Welcome to the world of jabberwocky.

US no longer at war with ‘terrorism’, says top official

The US is no longer engaged in a “war on terrorism”; neither is it fighting “jihadists” nor locked in a “global war” as the Obama
administration’s top homeland security and counterterrorism official has called the terms coined by the Bush administration as unacceptable.

It is now solely a “war with Al Qaeda” and its violent extremist allies, John Brennan, who heads the White House homeland security office, said during a speech on Thursday at the Center for Strategic and International Studies, a Washington think tank.

The Washington Times reported Friday that the “semantic shift” is intended to bring precision to the way the president and his aides talk about the nation’s efforts to defeat Al Qaeda, though Bush administration officials point out that there is no dramatic change in the policies.

According to Brennan, to say the US is fighting “jihadists” is wrong because it is using “a legitimate term, ‘jihad’, meaning to purify oneself or to wage a holy struggle for a moral goal”, which “risks giving these murderers the religious legitimacy they desperately seek but in no way deserve.”

“Worse, it risks reinforcing the idea that the United States is somehow at war with Islam itself,” Brennan was quoted as saying.

He said the administration will not use the phrase ‘war on terrorism’ “because terrorism is but a tactic – a means to an end, which in Al Qaeda’s case is global domination by an Islamic caliphate.”

He also dismissed “global war” as a term that feeds the terror network’s vision of itself as a “a highly organized, global entity capable of replacing sovereign nations with a global caliphate.”

See also:
No More War on Terror, White House Claims
Barack Obama adviser rejects ‘global war on terror’
Obama’s Battle Against Terrorism To Go Beyond Bombs and Bullets
Obama’s counter-terrorism advisor denounces Bush-era policies
The ‘Obama doctrine’ on national security begins to emerge
Political Punch Podcast: White House Counterterrorism Czar John Brennan
Administration Dumps ‘Jihadist’ Term
War By Euphemism

So, let me get this straight, we’re NOT at war with terrorism or jihadis, we ARE “solely at war with Al Qaeda.” Um, then why, exactly, do we have 60,000 troops engaged with the TALIBAN?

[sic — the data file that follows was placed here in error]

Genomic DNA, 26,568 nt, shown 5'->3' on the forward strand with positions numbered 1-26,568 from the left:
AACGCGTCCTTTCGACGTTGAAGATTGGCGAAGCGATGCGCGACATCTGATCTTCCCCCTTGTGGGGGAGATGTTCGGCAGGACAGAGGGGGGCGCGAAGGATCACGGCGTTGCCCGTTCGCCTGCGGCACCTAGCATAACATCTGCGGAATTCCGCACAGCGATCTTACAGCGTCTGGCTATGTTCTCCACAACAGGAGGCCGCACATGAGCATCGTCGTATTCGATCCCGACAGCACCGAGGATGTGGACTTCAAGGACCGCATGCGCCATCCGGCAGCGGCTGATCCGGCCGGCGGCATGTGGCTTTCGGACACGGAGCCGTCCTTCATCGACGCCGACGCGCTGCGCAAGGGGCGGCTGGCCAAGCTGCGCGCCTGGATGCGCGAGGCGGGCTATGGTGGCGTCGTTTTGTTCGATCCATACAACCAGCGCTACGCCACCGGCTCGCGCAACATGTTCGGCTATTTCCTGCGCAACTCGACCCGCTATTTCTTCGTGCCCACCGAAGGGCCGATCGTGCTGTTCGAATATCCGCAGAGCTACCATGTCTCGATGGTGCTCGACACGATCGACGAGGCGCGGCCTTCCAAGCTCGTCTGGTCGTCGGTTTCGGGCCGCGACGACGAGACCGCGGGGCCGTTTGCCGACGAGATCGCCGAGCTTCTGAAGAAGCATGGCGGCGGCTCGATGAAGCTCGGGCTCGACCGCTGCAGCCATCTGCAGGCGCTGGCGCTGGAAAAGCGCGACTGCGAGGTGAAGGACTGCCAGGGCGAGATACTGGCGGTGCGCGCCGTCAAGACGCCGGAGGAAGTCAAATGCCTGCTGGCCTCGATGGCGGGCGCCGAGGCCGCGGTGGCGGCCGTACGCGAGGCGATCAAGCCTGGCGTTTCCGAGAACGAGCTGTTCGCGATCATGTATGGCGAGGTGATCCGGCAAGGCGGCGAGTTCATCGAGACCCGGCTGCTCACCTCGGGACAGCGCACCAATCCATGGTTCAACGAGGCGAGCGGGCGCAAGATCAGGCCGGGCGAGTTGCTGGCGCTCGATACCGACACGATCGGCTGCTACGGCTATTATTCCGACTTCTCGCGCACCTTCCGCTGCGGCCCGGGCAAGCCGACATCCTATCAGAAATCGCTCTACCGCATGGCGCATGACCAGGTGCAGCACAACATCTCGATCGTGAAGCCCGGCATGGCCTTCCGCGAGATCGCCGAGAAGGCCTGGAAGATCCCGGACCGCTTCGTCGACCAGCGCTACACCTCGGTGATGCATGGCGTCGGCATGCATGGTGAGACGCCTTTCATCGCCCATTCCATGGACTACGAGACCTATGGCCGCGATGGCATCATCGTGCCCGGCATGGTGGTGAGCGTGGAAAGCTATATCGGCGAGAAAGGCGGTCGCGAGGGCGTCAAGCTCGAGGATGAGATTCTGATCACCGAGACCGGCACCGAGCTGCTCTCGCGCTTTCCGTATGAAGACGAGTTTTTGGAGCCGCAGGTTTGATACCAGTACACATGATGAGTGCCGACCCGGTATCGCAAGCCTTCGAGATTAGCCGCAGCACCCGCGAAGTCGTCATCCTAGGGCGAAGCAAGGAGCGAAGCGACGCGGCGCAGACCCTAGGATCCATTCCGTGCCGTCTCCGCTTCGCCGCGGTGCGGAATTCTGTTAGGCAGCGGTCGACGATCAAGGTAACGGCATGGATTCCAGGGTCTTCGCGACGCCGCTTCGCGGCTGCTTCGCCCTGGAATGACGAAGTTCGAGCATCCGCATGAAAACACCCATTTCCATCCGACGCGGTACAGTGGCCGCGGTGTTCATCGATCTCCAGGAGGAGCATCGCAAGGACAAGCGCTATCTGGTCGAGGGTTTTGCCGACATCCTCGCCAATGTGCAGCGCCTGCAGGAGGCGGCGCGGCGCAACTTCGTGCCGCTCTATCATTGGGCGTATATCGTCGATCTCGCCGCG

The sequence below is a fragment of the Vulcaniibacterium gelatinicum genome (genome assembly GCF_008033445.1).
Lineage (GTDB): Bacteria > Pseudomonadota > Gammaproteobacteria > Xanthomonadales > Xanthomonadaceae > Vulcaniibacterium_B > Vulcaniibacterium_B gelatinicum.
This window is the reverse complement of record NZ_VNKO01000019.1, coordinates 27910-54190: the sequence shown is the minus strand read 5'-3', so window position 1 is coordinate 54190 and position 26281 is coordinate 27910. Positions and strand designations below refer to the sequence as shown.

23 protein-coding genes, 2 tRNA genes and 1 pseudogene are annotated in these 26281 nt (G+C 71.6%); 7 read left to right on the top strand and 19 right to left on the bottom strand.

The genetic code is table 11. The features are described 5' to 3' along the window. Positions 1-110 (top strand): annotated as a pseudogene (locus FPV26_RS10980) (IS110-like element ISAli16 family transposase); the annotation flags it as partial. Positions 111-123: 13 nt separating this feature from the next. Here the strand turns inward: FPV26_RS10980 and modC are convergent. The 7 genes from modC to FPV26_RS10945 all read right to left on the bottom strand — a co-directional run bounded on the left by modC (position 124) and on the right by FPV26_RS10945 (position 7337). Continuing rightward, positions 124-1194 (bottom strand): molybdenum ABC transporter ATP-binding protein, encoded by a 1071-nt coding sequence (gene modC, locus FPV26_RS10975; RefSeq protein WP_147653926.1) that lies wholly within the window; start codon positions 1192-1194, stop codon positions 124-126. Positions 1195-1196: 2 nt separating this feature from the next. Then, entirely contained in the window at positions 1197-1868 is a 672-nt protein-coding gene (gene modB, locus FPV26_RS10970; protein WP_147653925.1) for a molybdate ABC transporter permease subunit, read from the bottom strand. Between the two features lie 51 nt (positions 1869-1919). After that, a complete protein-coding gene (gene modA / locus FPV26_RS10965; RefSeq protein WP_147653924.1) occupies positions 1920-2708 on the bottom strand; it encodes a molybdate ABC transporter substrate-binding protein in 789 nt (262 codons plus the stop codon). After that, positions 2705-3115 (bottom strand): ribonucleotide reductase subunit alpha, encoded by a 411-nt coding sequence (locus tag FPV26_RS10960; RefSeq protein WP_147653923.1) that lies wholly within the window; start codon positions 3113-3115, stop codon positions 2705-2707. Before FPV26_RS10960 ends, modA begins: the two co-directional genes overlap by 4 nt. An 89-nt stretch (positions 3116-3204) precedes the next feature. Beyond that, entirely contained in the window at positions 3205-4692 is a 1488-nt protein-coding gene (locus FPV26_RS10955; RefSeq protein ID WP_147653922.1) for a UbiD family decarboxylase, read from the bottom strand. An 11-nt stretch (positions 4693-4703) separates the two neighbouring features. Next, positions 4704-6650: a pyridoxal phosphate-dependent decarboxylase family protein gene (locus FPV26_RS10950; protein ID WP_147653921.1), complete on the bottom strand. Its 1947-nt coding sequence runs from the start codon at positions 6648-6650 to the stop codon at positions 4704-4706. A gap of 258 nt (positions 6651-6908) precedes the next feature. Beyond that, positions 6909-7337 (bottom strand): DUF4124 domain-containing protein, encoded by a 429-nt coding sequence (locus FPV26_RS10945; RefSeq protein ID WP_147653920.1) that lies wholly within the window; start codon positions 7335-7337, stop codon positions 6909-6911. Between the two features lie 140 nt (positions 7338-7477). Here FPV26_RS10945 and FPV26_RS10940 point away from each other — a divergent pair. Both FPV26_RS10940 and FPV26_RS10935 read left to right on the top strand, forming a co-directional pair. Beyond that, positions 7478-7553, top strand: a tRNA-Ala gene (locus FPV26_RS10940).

You know, I’m sure glad that the pinhead morons in Washington have gotten all their politically correct, semantic terminology bull[expletive deleted] squared away. Whatever the [expletive deleted] they think they’re trying to accomplish, it’d be a damn shame to refer to it incorrectly.

/I’m sure the troops fighting and dying every day in Afghanistan really appreciate the newly clarified nuance in the definition of what they’re doing

Hacking Back At The Chinese And Russians, The White Hat Cavalry

Gates Creates Cyber-Defense Command

Defense Secretary Robert M. Gates issued an order yesterday establishing a command that will defend military networks against computer attacks and develop offensive cyber-weapons, but he also directed that the structure be ready to help safeguard civilian systems.

In a memo to senior military leaders, Gates said he will recommend that President Obama designate that the new command be led by the director of the National Security Agency, the world’s largest electronic intelligence-gathering agency. The current NSA director, Lt. Gen. Keith B. Alexander, is expected to be awarded a fourth star and to lead the cyber-command.

Gates or his deputy had been expected to announce the command in a speech a week ago. Analysts said making the announcement by memo is in keeping with the Pentagon’s effort to tamp down concerns that the Defense Department and the NSA will dominate efforts to protect the nation’s computer networks.